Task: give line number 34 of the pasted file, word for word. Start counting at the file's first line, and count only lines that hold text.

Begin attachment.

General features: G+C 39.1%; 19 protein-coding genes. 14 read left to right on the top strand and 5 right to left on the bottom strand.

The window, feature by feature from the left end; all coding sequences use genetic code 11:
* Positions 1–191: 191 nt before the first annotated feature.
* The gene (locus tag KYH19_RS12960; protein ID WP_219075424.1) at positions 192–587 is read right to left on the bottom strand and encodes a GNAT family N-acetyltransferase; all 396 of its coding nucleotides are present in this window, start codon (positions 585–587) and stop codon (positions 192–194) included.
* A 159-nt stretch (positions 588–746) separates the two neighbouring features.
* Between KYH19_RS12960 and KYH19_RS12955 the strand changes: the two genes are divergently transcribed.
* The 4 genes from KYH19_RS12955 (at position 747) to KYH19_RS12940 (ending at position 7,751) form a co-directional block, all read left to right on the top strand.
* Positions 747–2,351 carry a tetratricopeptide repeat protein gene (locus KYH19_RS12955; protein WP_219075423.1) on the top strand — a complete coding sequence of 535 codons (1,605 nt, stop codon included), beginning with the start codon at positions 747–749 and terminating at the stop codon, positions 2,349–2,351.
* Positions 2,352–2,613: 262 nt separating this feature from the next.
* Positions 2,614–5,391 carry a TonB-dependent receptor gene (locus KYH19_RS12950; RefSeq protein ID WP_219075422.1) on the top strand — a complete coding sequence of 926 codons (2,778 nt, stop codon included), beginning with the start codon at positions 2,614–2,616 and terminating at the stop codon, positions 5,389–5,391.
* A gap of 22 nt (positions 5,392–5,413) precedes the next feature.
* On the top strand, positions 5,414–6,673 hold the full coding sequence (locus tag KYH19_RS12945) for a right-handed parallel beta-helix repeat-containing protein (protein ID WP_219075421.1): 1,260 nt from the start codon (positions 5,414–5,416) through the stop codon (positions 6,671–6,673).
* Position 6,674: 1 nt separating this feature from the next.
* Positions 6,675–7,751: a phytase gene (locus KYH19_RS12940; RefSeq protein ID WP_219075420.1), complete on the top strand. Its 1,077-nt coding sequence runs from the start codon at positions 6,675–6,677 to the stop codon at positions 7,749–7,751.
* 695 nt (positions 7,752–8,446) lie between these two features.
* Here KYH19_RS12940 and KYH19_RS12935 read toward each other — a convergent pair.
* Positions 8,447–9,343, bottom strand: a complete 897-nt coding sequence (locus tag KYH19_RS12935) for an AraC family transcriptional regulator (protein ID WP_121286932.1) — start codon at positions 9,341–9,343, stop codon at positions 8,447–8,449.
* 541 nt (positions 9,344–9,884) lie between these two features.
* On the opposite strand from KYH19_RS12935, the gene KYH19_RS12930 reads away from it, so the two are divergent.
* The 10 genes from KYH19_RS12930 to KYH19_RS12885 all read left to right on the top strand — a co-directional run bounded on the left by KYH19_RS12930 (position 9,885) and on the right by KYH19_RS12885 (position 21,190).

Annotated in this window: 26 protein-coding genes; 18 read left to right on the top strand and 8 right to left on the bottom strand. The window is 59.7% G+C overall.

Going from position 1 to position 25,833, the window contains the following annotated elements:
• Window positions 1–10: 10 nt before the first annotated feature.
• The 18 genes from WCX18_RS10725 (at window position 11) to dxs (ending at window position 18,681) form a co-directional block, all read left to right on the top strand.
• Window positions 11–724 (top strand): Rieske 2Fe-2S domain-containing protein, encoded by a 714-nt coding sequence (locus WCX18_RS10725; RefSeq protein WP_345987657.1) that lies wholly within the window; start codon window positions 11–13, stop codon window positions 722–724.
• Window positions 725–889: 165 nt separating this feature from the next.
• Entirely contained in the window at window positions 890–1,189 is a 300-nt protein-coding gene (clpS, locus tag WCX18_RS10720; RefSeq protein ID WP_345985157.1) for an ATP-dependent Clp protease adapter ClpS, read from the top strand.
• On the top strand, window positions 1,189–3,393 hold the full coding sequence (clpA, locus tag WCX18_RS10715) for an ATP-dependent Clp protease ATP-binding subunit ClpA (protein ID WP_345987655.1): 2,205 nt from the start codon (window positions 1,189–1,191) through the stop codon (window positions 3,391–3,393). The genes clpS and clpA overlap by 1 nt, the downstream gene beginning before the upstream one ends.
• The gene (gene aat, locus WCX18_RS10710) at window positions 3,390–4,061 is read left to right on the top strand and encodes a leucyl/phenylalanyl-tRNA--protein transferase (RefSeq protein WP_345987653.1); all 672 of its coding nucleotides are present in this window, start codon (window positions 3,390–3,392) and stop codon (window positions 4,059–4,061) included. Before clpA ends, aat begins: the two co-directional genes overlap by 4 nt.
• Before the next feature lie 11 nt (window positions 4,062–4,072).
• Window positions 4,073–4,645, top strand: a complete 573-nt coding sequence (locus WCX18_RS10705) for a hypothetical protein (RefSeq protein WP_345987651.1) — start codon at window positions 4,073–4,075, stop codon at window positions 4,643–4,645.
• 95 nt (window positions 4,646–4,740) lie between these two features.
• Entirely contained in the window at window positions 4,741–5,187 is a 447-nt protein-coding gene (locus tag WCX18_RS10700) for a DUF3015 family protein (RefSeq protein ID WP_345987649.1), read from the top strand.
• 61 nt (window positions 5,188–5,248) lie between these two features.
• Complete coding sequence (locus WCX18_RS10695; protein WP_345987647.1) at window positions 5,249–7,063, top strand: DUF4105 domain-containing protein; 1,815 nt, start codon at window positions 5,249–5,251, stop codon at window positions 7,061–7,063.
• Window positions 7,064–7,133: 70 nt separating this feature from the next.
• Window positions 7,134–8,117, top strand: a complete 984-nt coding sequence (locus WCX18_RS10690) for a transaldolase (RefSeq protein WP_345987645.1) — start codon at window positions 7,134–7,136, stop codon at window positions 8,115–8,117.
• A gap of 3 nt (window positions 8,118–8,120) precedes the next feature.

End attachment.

• 61 nt (window positions 5,188–5,248) lie between these two features.